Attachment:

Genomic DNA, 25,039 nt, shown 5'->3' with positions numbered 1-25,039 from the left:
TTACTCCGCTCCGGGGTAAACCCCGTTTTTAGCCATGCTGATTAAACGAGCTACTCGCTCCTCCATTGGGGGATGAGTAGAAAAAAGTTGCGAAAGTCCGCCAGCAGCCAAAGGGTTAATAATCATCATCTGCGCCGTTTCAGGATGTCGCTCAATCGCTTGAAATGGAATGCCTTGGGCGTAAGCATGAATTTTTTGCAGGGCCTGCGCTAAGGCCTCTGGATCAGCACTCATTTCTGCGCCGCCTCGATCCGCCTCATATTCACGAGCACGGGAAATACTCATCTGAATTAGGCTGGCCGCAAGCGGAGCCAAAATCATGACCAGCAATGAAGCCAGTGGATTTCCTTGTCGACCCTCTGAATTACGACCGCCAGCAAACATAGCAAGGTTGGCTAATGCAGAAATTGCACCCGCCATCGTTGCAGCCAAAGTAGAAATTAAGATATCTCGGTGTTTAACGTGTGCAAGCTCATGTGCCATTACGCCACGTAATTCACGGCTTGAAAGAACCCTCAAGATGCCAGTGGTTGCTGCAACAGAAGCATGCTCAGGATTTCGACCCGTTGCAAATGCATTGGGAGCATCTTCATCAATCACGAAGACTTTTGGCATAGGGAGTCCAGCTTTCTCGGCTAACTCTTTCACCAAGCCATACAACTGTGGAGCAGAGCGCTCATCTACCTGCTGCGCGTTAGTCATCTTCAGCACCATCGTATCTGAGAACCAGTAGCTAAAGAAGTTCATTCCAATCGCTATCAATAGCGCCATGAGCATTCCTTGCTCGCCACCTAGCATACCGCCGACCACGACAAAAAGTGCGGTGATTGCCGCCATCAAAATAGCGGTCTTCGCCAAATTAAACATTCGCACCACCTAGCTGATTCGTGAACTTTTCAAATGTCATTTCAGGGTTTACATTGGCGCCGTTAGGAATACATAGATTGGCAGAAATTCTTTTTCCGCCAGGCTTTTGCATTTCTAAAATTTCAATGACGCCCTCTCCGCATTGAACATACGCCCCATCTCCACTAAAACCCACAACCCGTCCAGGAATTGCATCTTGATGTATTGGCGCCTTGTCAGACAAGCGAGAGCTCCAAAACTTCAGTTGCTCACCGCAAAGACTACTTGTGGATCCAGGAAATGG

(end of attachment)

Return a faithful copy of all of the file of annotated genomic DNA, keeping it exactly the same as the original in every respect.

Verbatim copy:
Genomic DNA, 25,039 nt, shown 5'->3' with positions numbered 1-25,039 from the left:
TTACTCCGCTCCGGGGTAAACCCCGTTTTTAGCCATGCTGATTAAACGAGCTACTCGCTCCTCCATTGGGGGATGAGTAGAAAAAAGTTGCGAAAGTCCGCCAGCAGCCAAAGGGTTAATAATCATCATCTGCGCCGTTTCAGGATGTCGCTCAATCGCTTGAAATGGAATGCCTTGGGCGTAAGCATGAATTTTTTGCAGGGCCTGCGCTAAGGCCTCTGGATCAGCACTCATTTCTGCGCCGCCTCGATCCGCCTCATATTCACGAGCACGGGAAATACTCATCTGAATTAGGCTGGCCGCAAGCGGAGCCAAAATCATGACCAGCAATGAAGCCAGTGGATTTCCTTGTCGACCCTCTGAATTACGACCGCCAGCAAACATAGCAAGGTTGGCTAATGCAGAAATTGCACCCGCCATCGTTGCAGCCAAAGTAGAAATTAAGATATCTCGGTGTTTAACGTGTGCAAGCTCATGTGCCATTACGCCACGTAATTCACGGCTTGAAAGAACCCTCAAGATGCCAGTGGTTGCTGCAACAGAAGCATGCTCAGGATTTCGACCCGTTGCAAATGCATTGGGAGCATCTTCATCAATCACGAAGACTTTTGGCATAGGGAGTCCAGCTTTCTCGGCTAACTCTTTCACCAAGCCATACAACTGTGGAGCAGAGCGCTCATCTACCTGCTGCGCGTTAGTCATCTTCAGCACCATCGTATCTGAGAACCAGTAGCTAAAGAAGTTCATTCCAATCGCTATCAATAGCGCCATGAGCATTCCTTGCTCGCCACCTAGCATACCGCCGACCACGACAAAAAGTGCGGTGATTGCCGCCATCAAAATAGCGGTCTTCGCCAAATTAAACATTCGCACCACCTAGCTGATTCGTGAACTTTTCAAATGTCATTTCAGGGTTTACATTGGCGCCGTTAGGAATACATAGATTGGCAGAAATTCTTTTTCCGCCAGGCTTTTGCATTTCTAAAATTTCAATGACGCCCTCTCCGCATTGAACATACGCCCCATCTCCACTAAAACCCACAACCCGTCCAGGAATTGCATCTTGATGTATTGGCGCCTTGTCAGACAAGCGAGAGCTCCAAAACTTCAGTTGCTCACCGCAAAGACTACTTGTGGATCCAGGAAATGG